Correct Answer: D
[31:53] Question 39
Which of the following statements is true regarding peptide bonds found in the CK subunits analyzed?
A.They possess partial double bond character.
B.They are ionized at physiological pH.
C.They occur most commonly in the cis configuration.
D.They are cleaved by high urea concentrations.
This is actually a discrete question so you can stop looking at the passage, and they’re asking you specifically about peptide bonds. So whether or not you draw it on your paper, you imagine it in your mind, drawing out a peptide bond could be really useful in this scenario, or just remembering what they are.
Peptide bonds are going to be amide bonds. It’s going to have a carbonyl, a C=O bond, which is connected to nitrogen. And nitrogen has a lone pair and is best able to basically resonate in to create a double bond with your C. Then kick some electrons up to your oxygen to create a resonance structure wherein you’re delocalizing your electrons.
Basically, it just means that you can move those electrons within those double bonds in an amide bond. So they’re asking us which of these choices describes a peptide bond.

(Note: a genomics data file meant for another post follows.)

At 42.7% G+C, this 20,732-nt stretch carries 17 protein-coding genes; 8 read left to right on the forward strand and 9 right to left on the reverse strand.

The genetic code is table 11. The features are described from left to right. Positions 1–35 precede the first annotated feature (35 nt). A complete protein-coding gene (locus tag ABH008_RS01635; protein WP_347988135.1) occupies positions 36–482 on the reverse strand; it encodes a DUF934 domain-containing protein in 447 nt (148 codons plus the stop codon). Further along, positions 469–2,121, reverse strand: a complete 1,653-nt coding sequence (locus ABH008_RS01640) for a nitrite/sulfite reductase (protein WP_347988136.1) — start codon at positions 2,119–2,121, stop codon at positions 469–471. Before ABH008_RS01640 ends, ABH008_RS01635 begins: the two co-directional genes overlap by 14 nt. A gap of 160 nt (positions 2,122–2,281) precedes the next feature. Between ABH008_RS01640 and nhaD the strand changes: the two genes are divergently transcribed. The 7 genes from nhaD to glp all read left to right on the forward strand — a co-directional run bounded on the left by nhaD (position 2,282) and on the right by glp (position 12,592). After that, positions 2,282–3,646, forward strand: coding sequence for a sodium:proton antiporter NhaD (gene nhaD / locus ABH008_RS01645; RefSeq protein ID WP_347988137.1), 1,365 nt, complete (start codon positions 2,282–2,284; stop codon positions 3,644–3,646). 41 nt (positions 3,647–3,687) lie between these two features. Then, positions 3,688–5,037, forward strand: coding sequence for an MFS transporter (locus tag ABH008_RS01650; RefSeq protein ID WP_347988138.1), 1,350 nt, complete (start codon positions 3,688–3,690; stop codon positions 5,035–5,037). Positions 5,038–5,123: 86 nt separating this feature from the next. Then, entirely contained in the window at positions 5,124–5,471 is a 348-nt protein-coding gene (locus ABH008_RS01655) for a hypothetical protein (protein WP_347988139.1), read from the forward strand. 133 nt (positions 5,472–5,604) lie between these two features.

A – We did just say those electrons can toggle between your CO bond and your CN bond. So it makes sense it would have without one character in each of those bonds. So that’s a possibility.
B – This is specifically asking about the peptide bond. It’s not asking about amino acids. And that’s what’s really important. So ionization does not happen to the peptide bond. It’s happening to your side chains, your amine, and your carboxylic acid. It’s not going to be happening within that peptide bond itself. So that’s why B is wrong.
C – The peptide bond is actually in the trans configuration. So this is just a fault description of that peptide bond because it’s actually in its opposite, which is the trans configuration. So this is wrong.
D – A lot of people really want to claim this because high urea concentrations is a type of denaturation technique used for proteins. However, denaturation means splitting up the different levels of protein structure such as your quaternary, tertiary, and secondary. And peptide bonds are part of that primary structure, not secondary, tertiary, or quaternary. So high urea concentrations would not affect the peptide bonds there.
Correct Answer: A